The tail lights of a Mercedes E-class blink off as it accelerates through the stone gate pillars.
An exhaust pipe of a BMW 5-series coughs up a plume of fetid smoke.
On occasion there is a slight wave from a Lexus RX 350’s window—a white hand, manicured nails, rings with rocks worth more than my guidance counselor’s annual salary.
Finally, the parents leave and I have their sons.
And why shouldn’t they leave? They’ve done their job, stroking a six-figure check to matriculate their beloved young men to a storied academic institution. Our curriculum is rigorous. Our faculty are accomplished. Our alumni are renowned, giving commencement speeches on how easy it is to be successful in life by using one’s knowledge and skills and grit—and generational wealth. Here on hundreds of acres, their progeny will learn how to row crew, play lacrosse, tie a Windsor knot, and learn what fork to use when bribing a congressman at dinner.
The cars come and go—much like my smile when they pass out of view.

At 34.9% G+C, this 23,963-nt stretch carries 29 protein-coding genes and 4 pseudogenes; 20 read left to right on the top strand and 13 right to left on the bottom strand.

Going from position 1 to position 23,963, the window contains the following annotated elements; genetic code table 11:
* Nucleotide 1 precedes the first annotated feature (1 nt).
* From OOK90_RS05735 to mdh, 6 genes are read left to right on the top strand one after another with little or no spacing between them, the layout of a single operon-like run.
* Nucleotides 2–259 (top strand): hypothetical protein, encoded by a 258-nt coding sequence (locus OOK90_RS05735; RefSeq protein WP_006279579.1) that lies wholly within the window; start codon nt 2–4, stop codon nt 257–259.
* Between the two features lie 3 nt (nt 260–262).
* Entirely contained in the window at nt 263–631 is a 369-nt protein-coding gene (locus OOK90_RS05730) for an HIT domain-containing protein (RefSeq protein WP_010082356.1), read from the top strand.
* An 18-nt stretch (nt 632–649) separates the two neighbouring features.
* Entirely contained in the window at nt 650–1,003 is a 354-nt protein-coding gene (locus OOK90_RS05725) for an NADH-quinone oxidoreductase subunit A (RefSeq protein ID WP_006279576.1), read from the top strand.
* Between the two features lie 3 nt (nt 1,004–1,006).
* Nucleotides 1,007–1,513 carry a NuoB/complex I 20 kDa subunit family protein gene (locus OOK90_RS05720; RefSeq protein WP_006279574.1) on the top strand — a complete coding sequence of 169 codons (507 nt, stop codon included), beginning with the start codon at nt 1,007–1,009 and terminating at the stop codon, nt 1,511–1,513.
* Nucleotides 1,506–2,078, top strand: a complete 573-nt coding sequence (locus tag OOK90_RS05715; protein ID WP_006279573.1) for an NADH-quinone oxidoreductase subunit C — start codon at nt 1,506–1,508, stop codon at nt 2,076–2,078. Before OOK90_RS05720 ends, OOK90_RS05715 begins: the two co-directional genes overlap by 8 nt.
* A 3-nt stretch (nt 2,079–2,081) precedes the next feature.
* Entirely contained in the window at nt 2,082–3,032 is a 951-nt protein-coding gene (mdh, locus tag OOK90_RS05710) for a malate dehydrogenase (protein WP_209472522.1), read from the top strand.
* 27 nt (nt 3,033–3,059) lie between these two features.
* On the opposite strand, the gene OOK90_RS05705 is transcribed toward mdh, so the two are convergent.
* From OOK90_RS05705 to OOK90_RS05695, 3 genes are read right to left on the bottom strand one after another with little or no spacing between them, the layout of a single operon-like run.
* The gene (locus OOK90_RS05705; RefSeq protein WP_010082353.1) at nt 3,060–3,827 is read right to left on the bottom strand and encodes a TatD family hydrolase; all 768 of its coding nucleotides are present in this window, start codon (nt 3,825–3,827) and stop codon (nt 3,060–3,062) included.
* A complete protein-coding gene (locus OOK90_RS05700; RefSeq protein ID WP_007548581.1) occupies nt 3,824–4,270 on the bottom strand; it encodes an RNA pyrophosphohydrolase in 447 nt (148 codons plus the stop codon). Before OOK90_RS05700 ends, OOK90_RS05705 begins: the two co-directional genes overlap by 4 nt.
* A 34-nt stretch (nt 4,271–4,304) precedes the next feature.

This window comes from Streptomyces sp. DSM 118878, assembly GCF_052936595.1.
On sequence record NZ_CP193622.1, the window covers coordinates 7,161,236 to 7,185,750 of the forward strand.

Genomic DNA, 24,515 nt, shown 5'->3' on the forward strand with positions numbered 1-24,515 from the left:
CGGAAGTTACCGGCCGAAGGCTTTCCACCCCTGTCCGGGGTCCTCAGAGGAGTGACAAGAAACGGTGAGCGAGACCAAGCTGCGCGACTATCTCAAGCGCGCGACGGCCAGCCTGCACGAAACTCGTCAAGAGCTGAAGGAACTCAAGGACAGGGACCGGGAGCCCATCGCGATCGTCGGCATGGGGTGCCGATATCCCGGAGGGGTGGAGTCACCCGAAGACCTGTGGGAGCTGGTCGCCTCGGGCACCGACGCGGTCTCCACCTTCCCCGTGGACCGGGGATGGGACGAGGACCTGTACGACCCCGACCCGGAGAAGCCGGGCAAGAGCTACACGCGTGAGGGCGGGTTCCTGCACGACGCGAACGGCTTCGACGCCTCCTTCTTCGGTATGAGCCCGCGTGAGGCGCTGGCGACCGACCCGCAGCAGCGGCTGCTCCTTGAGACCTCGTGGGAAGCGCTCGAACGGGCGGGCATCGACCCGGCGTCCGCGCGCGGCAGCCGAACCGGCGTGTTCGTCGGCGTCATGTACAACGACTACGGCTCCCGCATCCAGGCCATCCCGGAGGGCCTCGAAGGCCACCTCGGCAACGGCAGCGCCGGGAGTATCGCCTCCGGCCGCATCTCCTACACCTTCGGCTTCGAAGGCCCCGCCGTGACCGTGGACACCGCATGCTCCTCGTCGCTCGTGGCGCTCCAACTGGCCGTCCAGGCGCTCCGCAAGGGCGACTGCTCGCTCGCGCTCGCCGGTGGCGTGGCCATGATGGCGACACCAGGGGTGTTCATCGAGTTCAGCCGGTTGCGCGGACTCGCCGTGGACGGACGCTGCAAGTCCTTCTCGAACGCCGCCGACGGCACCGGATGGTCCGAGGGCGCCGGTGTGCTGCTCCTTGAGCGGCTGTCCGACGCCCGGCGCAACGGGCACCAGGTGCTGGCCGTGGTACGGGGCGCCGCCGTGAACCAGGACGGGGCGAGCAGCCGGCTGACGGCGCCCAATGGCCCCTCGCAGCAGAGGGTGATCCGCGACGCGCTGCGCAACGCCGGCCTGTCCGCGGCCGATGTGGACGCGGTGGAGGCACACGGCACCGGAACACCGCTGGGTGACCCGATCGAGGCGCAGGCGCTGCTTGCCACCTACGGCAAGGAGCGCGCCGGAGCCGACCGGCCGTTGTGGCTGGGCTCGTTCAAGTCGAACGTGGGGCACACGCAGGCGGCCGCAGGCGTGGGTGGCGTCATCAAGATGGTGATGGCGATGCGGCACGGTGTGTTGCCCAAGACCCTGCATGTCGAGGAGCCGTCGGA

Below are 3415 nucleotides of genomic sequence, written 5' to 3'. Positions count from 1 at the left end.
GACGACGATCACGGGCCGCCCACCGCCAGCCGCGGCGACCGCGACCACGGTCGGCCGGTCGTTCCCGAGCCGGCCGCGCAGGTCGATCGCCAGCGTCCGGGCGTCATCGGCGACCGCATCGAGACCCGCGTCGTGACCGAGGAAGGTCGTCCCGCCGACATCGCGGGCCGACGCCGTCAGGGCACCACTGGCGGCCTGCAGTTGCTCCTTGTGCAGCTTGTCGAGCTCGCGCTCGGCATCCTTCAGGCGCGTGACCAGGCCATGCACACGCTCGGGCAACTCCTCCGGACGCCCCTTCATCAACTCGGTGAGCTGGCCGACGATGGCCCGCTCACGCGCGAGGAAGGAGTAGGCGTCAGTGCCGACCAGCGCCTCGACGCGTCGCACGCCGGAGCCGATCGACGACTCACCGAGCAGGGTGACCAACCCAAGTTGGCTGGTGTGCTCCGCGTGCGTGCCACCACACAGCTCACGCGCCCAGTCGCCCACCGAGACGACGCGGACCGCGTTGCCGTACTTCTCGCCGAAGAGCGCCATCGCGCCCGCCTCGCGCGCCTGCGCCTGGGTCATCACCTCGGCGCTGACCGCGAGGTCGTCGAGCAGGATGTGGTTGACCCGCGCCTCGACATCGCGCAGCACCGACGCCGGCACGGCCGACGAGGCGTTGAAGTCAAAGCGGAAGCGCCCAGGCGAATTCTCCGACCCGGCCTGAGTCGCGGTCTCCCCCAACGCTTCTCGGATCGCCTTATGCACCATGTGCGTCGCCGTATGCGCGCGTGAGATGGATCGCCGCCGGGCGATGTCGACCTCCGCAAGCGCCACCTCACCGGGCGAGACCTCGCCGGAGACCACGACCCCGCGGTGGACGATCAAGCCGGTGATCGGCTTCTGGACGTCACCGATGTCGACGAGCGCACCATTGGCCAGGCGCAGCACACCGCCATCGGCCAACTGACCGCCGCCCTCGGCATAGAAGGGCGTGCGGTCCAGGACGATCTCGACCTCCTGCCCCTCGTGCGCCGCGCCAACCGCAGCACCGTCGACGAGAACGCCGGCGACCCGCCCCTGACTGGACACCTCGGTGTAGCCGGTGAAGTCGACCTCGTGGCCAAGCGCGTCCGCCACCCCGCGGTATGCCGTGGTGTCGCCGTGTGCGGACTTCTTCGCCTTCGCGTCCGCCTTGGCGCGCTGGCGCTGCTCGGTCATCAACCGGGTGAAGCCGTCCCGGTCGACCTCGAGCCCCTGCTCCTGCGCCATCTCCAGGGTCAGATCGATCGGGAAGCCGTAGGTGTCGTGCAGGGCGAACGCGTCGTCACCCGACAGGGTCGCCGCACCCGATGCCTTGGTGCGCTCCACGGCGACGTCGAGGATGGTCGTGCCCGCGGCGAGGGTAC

🜋 🜋 🜋
The students arrive in clusters on the quad, milling about, yelling to friends, jockeying for position on the social strata.
I stand ready to welcome them—to make them feel as if they were home.
The jaded upperclassmen know the drill. Meandering towards the dormitories, they have their duffel bags and expensive suitcases and knowing smirks. There is talk of summer girls and pilfered alcohol and pharmaceuticals and college applications and essays to write, but—should worse come to worse—their fathers will buy a building on a college campus to ensure their sons’ admission.
The sophomores are a happy lot, quick to discover others on campus more loathsome than they are. I find it ironic how quickly the 10th graders embrace their newfound role of bullying, as if they weren’t still the picker of zits and noses. Their greasy hair sticks up at odd angles. Axe Body Spray fails at its singular purpose. Their ties are askew, tied too short. Their khakis are two inches higher than they should be because they’ve grown over the summer and no one has taken the time to notice. But they good naturedly punch one another. They laugh, braying like pack animals. I nod at them. At least they are socializing.